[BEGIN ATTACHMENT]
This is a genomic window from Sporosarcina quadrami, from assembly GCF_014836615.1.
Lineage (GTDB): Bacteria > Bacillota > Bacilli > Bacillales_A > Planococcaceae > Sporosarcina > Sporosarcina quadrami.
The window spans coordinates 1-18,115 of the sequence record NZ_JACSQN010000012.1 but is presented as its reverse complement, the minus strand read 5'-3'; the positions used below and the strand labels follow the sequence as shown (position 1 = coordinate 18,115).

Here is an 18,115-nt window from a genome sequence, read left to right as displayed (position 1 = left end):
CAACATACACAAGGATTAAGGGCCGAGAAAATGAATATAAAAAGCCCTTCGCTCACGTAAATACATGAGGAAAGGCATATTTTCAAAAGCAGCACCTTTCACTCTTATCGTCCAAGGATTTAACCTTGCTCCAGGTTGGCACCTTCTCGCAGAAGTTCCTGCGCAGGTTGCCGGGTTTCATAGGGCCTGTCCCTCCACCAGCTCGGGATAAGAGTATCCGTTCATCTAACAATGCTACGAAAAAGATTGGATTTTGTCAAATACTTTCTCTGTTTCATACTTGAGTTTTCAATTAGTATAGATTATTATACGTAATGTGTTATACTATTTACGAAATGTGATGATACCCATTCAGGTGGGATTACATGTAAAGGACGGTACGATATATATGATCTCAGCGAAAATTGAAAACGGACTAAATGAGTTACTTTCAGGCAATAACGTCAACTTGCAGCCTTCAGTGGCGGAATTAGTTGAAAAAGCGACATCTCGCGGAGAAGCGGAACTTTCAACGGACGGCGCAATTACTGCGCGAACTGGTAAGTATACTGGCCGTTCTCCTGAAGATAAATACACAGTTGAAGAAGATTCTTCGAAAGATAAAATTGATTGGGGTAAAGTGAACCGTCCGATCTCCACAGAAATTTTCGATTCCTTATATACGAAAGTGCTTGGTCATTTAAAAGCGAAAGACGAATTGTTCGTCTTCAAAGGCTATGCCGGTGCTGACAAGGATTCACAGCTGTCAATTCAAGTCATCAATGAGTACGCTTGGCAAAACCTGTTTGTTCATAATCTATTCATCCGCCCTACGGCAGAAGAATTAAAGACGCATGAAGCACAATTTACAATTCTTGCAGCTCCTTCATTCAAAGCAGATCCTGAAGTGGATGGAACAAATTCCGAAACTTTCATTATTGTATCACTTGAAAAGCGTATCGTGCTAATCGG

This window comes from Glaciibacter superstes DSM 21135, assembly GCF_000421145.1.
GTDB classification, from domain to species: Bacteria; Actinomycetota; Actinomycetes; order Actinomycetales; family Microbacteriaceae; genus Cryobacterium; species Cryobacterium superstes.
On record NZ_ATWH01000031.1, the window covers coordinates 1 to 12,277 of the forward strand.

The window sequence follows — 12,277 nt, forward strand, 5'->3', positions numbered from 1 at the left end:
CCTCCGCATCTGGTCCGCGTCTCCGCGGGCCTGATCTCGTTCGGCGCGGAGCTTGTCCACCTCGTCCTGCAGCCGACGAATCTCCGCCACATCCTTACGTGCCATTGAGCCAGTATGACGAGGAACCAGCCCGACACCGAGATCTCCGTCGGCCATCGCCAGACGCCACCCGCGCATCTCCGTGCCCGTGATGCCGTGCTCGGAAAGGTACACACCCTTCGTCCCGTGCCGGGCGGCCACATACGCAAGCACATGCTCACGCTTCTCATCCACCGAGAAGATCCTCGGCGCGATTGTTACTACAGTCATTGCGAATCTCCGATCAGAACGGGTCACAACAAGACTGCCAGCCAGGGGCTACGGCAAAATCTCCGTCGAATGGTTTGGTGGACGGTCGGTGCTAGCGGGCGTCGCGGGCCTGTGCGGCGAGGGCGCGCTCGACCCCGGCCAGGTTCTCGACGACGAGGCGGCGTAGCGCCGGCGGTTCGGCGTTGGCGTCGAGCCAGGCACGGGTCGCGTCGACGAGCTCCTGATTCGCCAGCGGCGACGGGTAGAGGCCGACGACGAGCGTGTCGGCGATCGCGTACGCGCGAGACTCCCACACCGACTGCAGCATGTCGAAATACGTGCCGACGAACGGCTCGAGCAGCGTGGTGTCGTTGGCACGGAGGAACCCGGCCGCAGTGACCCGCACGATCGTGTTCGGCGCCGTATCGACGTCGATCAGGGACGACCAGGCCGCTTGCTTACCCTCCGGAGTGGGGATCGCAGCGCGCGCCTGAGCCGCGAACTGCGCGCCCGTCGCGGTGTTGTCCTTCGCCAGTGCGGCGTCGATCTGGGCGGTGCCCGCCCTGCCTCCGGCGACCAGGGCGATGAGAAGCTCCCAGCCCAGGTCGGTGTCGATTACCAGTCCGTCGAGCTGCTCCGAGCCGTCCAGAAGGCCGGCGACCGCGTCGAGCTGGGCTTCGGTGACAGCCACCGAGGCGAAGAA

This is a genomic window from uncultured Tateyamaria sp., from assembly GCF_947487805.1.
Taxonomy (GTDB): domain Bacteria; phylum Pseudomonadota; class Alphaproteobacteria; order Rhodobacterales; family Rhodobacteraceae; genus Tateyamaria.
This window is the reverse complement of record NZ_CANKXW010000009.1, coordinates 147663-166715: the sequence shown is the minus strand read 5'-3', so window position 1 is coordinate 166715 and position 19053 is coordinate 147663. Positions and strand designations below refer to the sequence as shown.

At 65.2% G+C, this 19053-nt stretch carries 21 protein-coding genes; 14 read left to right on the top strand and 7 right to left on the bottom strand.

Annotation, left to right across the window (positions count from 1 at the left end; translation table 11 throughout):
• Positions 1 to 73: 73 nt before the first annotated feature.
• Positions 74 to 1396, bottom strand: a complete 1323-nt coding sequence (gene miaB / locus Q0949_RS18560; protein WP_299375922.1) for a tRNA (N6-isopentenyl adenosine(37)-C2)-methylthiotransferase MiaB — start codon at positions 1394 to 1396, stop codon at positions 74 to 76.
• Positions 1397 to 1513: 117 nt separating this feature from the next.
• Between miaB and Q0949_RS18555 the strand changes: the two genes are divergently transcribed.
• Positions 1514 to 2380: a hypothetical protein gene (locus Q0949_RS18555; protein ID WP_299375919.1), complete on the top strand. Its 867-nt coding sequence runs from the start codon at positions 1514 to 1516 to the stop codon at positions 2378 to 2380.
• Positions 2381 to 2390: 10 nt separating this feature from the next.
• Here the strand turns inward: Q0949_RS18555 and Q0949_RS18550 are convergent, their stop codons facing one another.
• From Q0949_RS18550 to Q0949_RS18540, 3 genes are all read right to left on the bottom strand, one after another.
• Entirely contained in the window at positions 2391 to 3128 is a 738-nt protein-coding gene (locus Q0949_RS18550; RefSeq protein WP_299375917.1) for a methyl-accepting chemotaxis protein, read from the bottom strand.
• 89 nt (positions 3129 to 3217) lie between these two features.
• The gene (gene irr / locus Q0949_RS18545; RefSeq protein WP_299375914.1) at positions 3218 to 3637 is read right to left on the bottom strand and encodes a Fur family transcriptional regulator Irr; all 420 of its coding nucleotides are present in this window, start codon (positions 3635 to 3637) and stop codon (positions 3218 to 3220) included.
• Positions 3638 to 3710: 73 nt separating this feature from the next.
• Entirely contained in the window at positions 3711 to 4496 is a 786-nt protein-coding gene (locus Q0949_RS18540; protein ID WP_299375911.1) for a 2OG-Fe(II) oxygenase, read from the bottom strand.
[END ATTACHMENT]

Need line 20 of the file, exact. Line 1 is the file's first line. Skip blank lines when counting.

• Positions 1514 to 2380: a hypothetical protein gene (locus Q0949_RS18555; protein ID WP_299375919.1), complete on the top strand. Its 867-nt coding sequence runs from the start codon at positions 1514 to 1516 to the stop codon at positions 2378 to 2380.